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RealEyesRealizeRealLies's avatar

What affect would a 1 year, 5 year, 10 year moratorium on human procreation have on the planet?

Asked by RealEyesRealizeRealLies (29041 points ) June 29th, 2011

Aside from the obvious ethical battle against it, would a limited moratorium on procreation have a positive or negative affect on the planet?

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10 Answers

FireMadeFlesh's avatar

If people actually complied, I think the biggest problem would be a lack of income earners 20 years down the track to pay taxes when the older generations start retiring. Considering the average life expectancy keeps increasing, as do aged care costs, we either need to make people work until they are somewhat older, or have a larger population of young people.

athenasgriffin's avatar

I think it would be positive, mostly. The environment would obviously benefit. However, better yet would be to go the way of China and have one child per woman/couple. It is much less drastic than a complete halt in procreation.

flutherother's avatar

I am in favour of limiting population growth, but I think there are better ways of doing it.

AdamF's avatar

You’d cause a baby boom prior to and at the end of the moratorium. If you were possibly considering having kids, and some totalitarian state was capable of enforcing such a rule, you’d breed before. And if you didn’t have a chance before, and thought they could enforce another moratorium after, then you’d breed as soon as you could when the moratorium ended. The longer the moratorium, the bigger the incentive to breed while you can.

Which would cause a concentrated increase in resource requirements associated with both the before moratorium and after moratorium baby boom, which would carry on through the subsequent decades as these generations aged.

You’d be introducing a problematic pulse in population to the problem of population, and most likely not making any real dent in population growth….oh and adding a whole bunch of other additional problems to society (enforcement?, infanticide, etc…).

GracieT's avatar

Actually, @athenagriffin, I agreed with China at first with the one child per family policy. But then after thinking it through I I realized that it would have the problems that are now plaguing it. They now are seeing what happens. There is a shortage of woman because many female fetuses are being aborted, they are having a generation of spoiled male kids. One child per family has backfired. I realize that I really can’t make generalizations across the board, but it is happening.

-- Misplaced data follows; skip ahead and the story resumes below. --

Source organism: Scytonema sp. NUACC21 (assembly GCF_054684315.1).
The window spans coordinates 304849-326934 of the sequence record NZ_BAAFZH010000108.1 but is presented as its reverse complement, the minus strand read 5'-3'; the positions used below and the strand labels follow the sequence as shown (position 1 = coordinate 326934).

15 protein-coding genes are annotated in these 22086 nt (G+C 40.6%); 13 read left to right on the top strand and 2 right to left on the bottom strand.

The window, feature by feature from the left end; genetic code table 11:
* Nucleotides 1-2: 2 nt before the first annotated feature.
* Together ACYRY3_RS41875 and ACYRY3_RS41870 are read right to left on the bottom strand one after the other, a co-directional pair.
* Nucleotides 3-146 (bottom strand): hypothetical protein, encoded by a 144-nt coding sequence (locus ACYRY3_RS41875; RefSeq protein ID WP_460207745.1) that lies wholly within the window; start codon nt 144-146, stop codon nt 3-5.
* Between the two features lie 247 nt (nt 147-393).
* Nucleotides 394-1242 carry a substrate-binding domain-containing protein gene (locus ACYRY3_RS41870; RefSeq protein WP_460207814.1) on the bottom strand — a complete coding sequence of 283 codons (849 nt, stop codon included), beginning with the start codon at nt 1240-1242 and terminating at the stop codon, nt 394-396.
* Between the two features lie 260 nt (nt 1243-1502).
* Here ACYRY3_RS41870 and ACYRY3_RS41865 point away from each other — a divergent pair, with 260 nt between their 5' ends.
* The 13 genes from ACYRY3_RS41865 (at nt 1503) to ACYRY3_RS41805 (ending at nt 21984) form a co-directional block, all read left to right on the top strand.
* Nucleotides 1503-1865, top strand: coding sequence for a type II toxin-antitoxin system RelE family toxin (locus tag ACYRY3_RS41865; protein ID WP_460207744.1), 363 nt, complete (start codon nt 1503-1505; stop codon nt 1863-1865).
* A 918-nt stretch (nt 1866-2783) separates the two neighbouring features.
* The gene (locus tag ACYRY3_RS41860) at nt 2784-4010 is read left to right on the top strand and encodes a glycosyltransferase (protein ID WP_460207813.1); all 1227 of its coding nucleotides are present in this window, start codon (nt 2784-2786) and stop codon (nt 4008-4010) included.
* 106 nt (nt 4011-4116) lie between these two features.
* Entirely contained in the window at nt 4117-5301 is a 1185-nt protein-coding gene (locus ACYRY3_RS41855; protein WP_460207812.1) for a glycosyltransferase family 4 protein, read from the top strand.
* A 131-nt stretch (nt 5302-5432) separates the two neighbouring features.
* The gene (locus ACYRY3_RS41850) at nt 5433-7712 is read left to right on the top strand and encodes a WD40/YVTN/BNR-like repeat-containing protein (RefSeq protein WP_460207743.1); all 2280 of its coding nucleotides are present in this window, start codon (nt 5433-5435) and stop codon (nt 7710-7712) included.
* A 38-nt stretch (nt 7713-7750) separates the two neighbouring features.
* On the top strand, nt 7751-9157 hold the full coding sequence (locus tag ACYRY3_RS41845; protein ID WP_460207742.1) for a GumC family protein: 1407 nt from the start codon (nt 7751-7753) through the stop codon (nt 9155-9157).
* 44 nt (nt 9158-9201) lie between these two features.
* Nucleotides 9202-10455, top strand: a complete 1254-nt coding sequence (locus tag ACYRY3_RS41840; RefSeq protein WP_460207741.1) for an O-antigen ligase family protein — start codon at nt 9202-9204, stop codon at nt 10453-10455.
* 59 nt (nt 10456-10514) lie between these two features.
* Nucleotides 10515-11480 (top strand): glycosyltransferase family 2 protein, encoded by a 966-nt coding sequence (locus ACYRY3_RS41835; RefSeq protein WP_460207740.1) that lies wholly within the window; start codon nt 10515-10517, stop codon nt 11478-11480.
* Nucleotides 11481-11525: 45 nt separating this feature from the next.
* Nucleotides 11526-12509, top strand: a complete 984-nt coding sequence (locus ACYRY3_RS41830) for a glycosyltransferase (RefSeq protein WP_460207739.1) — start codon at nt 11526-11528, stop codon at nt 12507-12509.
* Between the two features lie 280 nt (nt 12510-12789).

incendiary_dan's avatar

For the record, I think the best plan for ethical and gradual population decline to sustainable levels is to empower women to be able to make their own family planning choices and to be able to discuss it openly with other women in their community.

The effect would be the almost total collapse of the diaper and squishy rubber toy industries. They’d barely survive, only because of adult diapers and doggy toys.

athenasgriffin's avatar

@GracieT I believe that the problems in china have more to do with the nature of their society than the one child policy. In other countries with no controls on the number of children, the practice of preference for male fetuses is also common. If society was less sexist, than that would never be a problem.

GracieT's avatar

@athenasgriffin, I do agree on the problem being endemic to the society, but the problems still exists due to the removal of girls in China. I think that our disagreement is mainly semantic, since the cultural issues result in the lesser numbers of females from society. The lower number of girls results from the cultural problems in their society, and the one child per family will still be an problem until the cultural beliefs shift.

mattbrowne's avatar

The effect would be a worsening of demographic change in developed countries.

Ron_C's avatar

Anytime people speak about limiting population growth, the conservatives accuse them of eugenics. Especially if they suggest the best way to limit famines in Africa is to encourage birth control. Even Mother Teresa argued against birth control in India which I would consider a crime against humanity.

Unfortunately the only way to limit population without getting into battles about being politically correct are war and famine. It seems that the instinct to breed is part of our reaction to both situations.

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